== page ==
Photography: These ladies are all for burning

Pilar Fernandez's image shows Senora Linares standing beside not only three generations of her descendents but also a tribe of Judases. These huge figures are part of a custom as mystifying to others as the British habit of annually burning a guy. Mexicans make a pyre of papier mache versions of the man who betrayed Christ, to burn on Easter Sunday. Someone has to feed the flames and the Linares dynasty, who have taken over an entire street behind the capital's central market, construct traditional skeletons, devils and biblical characters alongside a fresh generation of newer imports: Dracula, Batman, a boxer and a hybrid beast known as an alebrije. Old Senora Linares, in her pink pinny and pinned- back hair, with her folded arms and earnest expression, is engaged in discussing the day's work, or perhaps the day's prices with her daughters.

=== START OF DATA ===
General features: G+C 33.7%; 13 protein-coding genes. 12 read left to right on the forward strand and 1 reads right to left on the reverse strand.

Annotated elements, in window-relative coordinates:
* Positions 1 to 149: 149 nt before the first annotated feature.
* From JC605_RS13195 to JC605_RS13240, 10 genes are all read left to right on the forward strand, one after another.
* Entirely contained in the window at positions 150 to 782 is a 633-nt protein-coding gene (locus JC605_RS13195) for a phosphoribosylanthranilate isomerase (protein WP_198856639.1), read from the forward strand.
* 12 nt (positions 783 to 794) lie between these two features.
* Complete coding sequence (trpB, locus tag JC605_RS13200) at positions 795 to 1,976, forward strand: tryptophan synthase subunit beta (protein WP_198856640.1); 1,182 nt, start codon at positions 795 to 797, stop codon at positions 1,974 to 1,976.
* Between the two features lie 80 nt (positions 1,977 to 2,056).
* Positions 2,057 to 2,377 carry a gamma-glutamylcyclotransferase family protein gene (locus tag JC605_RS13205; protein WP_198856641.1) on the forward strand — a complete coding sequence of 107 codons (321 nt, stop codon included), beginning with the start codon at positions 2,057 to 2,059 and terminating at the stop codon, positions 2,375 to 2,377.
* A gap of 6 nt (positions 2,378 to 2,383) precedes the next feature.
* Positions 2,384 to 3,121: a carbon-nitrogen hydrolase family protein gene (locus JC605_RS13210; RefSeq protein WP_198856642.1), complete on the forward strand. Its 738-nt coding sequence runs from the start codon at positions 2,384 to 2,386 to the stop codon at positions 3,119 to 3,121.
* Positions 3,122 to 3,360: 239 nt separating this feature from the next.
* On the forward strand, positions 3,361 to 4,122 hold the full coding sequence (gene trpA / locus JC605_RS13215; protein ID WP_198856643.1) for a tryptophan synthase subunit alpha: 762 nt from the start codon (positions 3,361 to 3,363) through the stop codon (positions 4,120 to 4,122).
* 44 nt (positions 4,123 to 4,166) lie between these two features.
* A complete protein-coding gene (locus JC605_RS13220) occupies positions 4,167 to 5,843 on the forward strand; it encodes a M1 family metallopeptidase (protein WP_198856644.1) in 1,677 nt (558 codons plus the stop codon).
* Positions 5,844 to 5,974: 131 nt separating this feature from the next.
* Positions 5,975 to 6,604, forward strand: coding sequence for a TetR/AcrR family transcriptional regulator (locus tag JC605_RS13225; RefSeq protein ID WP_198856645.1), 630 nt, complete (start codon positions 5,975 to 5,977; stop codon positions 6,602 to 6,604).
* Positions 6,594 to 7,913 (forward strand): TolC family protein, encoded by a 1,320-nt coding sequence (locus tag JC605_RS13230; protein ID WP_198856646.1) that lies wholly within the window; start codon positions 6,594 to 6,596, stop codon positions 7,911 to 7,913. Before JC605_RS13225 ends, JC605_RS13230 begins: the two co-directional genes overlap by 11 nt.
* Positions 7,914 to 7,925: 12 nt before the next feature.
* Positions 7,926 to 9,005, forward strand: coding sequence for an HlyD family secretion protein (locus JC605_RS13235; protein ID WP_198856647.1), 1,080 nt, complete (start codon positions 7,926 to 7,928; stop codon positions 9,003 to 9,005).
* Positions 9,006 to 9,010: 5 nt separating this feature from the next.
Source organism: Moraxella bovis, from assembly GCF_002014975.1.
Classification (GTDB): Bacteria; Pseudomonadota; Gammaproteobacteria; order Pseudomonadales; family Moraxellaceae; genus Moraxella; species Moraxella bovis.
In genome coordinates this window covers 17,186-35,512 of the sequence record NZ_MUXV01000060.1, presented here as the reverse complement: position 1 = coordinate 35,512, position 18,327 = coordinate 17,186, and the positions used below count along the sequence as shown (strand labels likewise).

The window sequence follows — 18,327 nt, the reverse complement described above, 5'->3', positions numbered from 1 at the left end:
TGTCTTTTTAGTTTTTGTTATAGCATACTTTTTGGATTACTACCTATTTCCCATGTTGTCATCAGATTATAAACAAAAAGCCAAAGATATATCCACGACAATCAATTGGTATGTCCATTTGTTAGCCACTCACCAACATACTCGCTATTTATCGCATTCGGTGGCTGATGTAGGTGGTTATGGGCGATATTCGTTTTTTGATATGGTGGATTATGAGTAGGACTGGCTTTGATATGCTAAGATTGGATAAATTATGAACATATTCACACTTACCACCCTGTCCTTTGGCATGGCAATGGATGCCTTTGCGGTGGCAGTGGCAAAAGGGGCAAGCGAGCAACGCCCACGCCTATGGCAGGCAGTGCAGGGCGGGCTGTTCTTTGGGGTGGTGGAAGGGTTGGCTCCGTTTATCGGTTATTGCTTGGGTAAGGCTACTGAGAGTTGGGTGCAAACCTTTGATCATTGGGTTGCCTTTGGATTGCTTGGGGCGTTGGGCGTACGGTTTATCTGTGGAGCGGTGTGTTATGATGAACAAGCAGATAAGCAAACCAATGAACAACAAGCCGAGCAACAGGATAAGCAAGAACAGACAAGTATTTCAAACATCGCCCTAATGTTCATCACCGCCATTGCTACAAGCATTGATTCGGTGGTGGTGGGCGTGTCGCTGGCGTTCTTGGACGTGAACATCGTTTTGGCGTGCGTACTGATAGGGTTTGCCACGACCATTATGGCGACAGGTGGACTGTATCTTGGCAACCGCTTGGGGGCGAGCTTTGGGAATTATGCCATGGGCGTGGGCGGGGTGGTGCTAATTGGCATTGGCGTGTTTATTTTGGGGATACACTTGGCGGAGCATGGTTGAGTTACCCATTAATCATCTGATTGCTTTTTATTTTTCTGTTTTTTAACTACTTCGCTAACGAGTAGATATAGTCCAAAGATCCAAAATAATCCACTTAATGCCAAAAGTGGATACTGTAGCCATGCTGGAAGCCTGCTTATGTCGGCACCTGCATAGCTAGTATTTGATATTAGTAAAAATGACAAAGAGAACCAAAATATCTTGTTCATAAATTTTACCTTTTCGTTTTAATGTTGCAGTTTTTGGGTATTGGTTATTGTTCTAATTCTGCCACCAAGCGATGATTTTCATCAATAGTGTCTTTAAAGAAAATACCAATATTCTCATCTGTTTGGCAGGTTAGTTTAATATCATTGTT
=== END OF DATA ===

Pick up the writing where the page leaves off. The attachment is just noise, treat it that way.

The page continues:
Pilar Fernandez took up photographing her home country in the 1960s, and has covered subjects as diverse as illegal immigrants in the US, the legends of the Virgin of Guadeloupe, the mountain shamans, and Aids in a Mexican prison. She has made her own the principle of having the framed image as a lead to query what happens just outside of it. Literally so, where the papier mache and the pyrotechnics reach beyond the frame: here a reclining rooftop Judas, or the dangling feet of another point to the Linares's storage problems, but also to a hive of activity just out of sight. The metaphysical dimensions need not be laboured, but death and resurrection, like festivals, are an undeniable part of Mexican mythology.